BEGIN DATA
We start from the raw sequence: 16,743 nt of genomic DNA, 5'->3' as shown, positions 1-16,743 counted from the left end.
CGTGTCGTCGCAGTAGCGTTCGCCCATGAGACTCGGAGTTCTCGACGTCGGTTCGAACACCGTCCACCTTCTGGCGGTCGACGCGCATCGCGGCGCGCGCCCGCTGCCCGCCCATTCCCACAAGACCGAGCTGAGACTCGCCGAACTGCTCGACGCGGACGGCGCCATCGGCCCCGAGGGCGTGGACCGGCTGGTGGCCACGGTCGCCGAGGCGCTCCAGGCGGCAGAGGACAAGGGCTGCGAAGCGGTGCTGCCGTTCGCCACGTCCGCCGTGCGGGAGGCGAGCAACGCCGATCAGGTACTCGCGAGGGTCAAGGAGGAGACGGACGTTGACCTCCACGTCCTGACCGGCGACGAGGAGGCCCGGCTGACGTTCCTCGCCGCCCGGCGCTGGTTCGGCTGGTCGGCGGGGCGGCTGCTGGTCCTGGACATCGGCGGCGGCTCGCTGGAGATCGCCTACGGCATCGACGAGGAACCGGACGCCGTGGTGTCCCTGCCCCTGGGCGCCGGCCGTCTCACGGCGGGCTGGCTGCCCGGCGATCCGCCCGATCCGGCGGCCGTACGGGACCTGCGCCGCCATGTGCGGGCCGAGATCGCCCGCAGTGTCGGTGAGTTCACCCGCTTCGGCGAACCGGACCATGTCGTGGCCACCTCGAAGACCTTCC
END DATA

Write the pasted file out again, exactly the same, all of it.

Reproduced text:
We start from the raw sequence: 16,743 nt of genomic DNA, 5'->3' as shown, positions 1-16,743 counted from the left end.
CGTGTCGTCGCAGTAGCGTTCGCCCATGAGACTCGGAGTTCTCGACGTCGGTTCGAACACCGTCCACCTTCTGGCGGTCGACGCGCATCGCGGCGCGCGCCCGCTGCCCGCCCATTCCCACAAGACCGAGCTGAGACTCGCCGAACTGCTCGACGCGGACGGCGCCATCGGCCCCGAGGGCGTGGACCGGCTGGTGGCCACGGTCGCCGAGGCGCTCCAGGCGGCAGAGGACAAGGGCTGCGAAGCGGTGCTGCCGTTCGCCACGTCCGCCGTGCGGGAGGCGAGCAACGCCGATCAGGTACTCGCGAGGGTCAAGGAGGAGACGGACGTTGACCTCCACGTCCTGACCGGCGACGAGGAGGCCCGGCTGACGTTCCTCGCCGCCCGGCGCTGGTTCGGCTGGTCGGCGGGGCGGCTGCTGGTCCTGGACATCGGCGGCGGCTCGCTGGAGATCGCCTACGGCATCGACGAGGAACCGGACGCCGTGGTGTCCCTGCCCCTGGGCGCCGGCCGTCTCACGGCGGGCTGGCTGCCCGGCGATCCGCCCGATCCGGCGGCCGTACGGGACCTGCGCCGCCATGTGCGGGCCGAGATCGCCCGCAGTGTCGGTGAGTTCACCCGCTTCGGCGAACCGGACCATGTCGTGGCCACCTCGAAGACCTTCC